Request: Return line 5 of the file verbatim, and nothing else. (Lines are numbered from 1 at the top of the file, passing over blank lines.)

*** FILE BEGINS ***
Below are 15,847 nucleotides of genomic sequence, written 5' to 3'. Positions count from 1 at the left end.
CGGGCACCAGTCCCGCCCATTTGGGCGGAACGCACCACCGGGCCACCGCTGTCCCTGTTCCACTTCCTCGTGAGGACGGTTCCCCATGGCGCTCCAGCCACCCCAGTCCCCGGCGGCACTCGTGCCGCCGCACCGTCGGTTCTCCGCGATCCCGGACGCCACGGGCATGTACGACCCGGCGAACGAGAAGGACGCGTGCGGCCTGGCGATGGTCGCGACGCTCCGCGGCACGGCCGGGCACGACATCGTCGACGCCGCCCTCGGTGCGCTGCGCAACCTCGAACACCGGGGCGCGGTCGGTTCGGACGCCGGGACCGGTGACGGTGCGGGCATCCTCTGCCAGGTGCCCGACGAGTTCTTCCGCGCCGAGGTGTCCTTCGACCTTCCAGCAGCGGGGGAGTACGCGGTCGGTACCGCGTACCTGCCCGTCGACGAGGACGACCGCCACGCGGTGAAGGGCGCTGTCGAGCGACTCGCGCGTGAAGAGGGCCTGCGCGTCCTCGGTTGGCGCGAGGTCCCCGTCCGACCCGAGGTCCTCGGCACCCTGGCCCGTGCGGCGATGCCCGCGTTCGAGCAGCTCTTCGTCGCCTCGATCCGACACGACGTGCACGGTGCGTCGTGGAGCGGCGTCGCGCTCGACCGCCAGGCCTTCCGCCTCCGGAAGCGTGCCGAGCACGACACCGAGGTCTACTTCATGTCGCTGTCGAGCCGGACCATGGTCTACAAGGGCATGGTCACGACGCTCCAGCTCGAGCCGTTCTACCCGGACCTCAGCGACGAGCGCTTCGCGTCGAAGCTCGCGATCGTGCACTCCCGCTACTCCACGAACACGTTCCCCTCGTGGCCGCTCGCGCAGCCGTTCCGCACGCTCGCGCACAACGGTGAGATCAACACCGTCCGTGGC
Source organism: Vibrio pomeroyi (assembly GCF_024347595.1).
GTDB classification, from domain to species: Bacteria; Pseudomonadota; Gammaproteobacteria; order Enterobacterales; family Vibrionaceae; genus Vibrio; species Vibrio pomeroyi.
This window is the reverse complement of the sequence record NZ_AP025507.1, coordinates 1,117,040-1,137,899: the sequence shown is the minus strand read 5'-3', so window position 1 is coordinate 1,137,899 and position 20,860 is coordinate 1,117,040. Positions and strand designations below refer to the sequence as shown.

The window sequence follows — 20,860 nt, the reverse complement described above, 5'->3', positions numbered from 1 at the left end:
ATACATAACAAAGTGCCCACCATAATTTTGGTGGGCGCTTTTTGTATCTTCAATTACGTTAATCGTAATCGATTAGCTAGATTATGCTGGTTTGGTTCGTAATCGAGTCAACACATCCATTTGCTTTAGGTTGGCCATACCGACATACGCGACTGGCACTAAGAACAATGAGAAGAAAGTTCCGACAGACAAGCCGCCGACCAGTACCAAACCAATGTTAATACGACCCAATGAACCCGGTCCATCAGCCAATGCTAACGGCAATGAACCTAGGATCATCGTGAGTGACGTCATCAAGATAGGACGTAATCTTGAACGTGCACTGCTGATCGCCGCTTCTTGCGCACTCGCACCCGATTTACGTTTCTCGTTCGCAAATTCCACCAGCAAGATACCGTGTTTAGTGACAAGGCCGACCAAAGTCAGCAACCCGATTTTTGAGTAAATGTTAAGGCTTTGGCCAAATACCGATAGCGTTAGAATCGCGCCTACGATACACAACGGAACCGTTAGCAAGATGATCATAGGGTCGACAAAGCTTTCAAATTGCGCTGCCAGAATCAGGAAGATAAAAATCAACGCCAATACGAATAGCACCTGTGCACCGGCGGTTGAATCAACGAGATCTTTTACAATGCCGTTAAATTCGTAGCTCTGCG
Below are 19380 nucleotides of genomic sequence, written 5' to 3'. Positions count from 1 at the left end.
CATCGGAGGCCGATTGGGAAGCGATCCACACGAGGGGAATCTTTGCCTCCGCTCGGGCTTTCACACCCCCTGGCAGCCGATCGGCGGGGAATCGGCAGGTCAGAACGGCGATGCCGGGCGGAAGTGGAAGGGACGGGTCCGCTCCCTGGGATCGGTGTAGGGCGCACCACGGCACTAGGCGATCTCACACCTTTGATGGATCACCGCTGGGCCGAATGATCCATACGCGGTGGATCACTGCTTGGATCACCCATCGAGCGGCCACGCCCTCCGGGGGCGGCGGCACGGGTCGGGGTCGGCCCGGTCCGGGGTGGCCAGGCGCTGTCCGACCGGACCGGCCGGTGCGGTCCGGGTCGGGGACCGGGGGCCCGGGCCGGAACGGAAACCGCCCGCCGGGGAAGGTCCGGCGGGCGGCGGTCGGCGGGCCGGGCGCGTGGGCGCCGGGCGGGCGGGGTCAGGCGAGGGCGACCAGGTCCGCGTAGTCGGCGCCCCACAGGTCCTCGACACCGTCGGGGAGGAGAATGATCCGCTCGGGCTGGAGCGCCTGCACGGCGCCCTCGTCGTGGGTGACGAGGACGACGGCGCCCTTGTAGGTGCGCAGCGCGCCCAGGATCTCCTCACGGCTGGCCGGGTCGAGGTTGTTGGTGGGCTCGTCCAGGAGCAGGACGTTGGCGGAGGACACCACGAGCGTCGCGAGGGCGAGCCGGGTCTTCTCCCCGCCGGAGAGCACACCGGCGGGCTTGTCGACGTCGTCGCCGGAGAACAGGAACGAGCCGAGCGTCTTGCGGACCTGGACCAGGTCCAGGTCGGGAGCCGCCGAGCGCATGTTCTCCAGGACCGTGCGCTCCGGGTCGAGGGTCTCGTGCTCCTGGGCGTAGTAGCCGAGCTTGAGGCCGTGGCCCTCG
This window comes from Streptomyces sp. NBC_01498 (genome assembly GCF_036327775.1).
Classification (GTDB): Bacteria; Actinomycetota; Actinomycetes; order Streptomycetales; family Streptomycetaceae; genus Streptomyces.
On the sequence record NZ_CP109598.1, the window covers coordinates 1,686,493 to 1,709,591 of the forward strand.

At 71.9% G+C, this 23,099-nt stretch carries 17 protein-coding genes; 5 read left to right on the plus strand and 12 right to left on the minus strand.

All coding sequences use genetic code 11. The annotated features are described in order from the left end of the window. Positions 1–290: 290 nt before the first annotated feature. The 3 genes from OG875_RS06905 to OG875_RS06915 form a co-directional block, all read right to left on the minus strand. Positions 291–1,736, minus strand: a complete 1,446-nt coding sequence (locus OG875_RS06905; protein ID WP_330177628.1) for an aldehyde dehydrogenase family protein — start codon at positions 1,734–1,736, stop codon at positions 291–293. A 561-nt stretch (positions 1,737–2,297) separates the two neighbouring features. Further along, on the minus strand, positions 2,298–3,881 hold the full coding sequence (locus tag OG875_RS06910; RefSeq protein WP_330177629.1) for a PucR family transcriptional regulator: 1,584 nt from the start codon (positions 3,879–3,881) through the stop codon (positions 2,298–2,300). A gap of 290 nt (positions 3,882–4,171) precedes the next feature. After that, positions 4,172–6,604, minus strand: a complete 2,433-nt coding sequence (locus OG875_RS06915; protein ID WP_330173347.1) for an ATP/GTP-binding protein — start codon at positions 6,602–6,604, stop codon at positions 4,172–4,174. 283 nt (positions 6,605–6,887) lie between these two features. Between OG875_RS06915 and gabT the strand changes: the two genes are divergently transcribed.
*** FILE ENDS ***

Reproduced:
This window is the reverse complement of the sequence record NZ_AP025507.1, coordinates 1,117,040-1,137,899: the sequence shown is the minus strand read 5'-3', so window position 1 is coordinate 1,137,899 and position 20,860 is coordinate 1,117,040. Positions and strand designations below refer to the sequence as shown.